The Neoliberal Straight-jacket and Economic Hardship in the West

June 5, 2012

Millions of people are being made jobless in Western economies due to the obsession with neoliberal economics amongst Western policy elites. I would like to argue that the West is in decline relative to powers like China because of a lack of openness in economic thought. This may sound like a contradiction – surely the West is much more open in terms of the spread of new ideas in political thought? However, economic policy in the UK, in the US and in agenda-setting economics institutions like the World Trade Organisation, has long been dominated by neoliberal economics. The comparison with China is not to bemoan its rise nor to commend its authoritarian leadership, it is rather to highlight that neoliberalism does not have to be the only game in town. China has skilfully played globalisation to its advantage by accepting a key role for the state, lifting many millions out of poverty in the process (although there’s still a long way to go), something which political parties are offering less frequently in the West whilst instead promising the rapid dismantling of the government’s role in the economy.

By neoliberal economics I mean, primarily, excessive free-trade, low taxes, small government and the globalisation of finance. As Harvard professor Dani Rodrik forcefully shows in his 2011 book The Globalisation Paradox – where he argues for a return to a modified version of the Bretton-Woods regime – China’s policy-makers have shielded themselves from globalisation’s rigours in key areas and have maintained manoeuvring space to powerfully influence the fortunes of their economy for the better. Unlike the West since the 1970s, China has followed more of a Bretton-Woods approach to trade. (This approach was born from a meeting of the victors of WWII in New Hampshire towards the end of the war, and emphasised open international markets but with leg-room for domestic policy to ensure full employment.)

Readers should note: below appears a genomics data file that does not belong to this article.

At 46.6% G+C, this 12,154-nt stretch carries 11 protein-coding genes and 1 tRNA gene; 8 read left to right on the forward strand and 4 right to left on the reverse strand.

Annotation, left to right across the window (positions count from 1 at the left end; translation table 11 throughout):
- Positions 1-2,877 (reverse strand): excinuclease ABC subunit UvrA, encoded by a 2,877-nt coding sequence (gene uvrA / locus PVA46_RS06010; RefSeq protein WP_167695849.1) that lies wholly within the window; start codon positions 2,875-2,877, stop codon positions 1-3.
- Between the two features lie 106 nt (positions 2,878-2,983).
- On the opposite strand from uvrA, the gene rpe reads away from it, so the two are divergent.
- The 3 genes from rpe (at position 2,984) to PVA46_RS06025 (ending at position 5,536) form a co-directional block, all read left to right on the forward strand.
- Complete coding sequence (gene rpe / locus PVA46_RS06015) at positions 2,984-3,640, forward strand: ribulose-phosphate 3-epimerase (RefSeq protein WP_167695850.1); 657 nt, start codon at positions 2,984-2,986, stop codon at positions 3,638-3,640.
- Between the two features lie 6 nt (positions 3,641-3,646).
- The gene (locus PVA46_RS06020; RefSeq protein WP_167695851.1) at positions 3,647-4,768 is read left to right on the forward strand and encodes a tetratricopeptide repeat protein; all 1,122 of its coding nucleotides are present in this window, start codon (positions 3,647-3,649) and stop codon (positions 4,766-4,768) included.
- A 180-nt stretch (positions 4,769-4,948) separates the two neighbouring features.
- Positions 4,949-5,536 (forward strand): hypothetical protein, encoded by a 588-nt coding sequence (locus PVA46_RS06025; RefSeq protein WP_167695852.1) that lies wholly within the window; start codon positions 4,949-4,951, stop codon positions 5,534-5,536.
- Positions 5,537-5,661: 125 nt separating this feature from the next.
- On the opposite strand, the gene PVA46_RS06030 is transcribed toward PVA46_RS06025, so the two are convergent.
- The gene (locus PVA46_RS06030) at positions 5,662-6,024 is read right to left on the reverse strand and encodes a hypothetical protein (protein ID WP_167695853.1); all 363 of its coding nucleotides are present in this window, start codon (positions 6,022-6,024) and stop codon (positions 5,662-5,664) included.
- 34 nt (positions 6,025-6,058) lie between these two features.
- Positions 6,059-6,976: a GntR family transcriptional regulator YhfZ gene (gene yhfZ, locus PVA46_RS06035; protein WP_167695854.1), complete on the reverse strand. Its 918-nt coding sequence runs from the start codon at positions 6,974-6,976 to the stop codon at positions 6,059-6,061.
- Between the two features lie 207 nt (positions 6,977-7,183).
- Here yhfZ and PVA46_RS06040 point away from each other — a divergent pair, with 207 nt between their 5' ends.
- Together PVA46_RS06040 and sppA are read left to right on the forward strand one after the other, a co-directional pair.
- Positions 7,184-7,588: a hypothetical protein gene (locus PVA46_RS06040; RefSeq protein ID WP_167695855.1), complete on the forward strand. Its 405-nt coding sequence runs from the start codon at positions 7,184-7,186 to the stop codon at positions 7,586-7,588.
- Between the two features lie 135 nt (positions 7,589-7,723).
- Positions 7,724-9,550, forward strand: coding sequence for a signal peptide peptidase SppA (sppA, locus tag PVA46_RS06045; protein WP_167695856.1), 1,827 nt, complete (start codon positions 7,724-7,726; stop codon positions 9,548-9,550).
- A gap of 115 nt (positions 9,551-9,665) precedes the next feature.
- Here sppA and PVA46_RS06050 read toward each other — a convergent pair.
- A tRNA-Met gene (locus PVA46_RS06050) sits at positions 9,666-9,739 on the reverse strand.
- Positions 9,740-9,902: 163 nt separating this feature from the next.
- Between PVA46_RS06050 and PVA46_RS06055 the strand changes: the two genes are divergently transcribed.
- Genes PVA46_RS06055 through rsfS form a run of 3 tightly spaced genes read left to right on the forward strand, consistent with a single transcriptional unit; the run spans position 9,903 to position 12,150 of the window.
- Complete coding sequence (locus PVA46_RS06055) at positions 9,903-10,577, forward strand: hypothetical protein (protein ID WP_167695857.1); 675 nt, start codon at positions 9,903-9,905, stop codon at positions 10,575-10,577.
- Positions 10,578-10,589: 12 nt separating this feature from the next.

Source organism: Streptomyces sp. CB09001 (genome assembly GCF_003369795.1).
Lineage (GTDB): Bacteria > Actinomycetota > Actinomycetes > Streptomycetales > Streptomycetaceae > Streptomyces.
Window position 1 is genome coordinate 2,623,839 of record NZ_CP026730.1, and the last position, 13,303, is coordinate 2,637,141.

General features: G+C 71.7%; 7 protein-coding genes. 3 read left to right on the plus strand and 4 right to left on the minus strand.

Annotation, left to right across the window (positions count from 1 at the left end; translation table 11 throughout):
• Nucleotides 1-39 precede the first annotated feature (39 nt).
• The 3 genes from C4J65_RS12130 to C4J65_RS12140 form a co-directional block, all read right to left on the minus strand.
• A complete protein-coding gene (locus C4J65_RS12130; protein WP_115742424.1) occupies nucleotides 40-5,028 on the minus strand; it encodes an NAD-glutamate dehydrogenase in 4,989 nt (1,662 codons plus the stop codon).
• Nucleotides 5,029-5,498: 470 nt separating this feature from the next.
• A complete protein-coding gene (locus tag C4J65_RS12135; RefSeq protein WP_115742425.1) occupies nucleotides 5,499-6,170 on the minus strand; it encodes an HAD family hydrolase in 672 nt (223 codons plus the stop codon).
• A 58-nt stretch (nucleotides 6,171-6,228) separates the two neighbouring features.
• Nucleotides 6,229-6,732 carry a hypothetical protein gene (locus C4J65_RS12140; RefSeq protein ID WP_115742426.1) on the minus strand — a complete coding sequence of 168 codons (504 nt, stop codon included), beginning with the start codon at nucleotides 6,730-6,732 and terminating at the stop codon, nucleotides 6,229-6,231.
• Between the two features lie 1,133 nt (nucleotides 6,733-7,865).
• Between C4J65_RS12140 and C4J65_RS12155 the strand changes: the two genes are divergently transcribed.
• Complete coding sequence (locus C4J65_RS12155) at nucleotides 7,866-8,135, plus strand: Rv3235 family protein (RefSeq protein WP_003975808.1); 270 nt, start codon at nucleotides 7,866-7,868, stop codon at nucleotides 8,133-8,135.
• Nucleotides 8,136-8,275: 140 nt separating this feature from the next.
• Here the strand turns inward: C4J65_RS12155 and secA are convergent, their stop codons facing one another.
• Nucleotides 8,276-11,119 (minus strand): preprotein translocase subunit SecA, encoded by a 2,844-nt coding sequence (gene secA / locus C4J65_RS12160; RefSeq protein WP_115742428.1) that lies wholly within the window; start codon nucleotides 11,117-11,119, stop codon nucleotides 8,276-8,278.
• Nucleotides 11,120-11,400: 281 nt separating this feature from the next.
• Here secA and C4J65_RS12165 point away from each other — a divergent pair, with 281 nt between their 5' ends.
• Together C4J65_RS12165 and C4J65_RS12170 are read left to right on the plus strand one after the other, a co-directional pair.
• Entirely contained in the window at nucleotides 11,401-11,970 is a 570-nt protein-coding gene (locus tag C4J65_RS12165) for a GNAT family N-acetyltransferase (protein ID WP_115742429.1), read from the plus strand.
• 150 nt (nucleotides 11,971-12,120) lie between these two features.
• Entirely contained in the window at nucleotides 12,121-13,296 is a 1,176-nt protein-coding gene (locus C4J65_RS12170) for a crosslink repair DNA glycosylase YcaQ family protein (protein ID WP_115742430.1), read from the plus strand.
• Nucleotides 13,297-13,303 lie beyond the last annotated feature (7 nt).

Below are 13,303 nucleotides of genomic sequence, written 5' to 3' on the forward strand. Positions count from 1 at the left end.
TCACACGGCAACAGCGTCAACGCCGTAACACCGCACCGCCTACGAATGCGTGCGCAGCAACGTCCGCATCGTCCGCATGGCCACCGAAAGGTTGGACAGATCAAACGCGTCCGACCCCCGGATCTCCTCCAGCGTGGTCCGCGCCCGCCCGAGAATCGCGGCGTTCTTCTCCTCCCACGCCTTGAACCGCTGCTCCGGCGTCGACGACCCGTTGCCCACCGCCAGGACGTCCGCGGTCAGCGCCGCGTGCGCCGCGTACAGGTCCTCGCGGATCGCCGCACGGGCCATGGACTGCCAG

For example, consider the Chinese approach to international trade in manufacturing, as Rodrik writes:

“The Chinese leadership resisted the conventional advice in opening their economy, because removing barriers to trade would have forced many state enterprises to close without doing much to stimulate new investments in industrial activities. Employment and economic growth would have suffered, threatening social stability. The Chinese decided to experiment… In particular, they relied on Special Economic Zones (SEZs) to generate exports and attract foreign investment. Enterprises in these zones operated under different rules than those that applied to the rest of the country; they had access to better infrastructure and could import inputs duty-free. The SEZs generated incentives for export-oriented investments without pulling the rug from under state enterprises.”

The point is not that China closed its borders to global trade, rather it played global trade and investment to its advantage. Foreign investors played a key role in the development of SEZs but the Chinese government made foreign firms form joint ventures with local firms producing products such as mobile phones and computers, so that innovative technology could be embedded into Chinese operations. China used government support to build an industrial base and then gradually opened up to foreign influence when it was ready.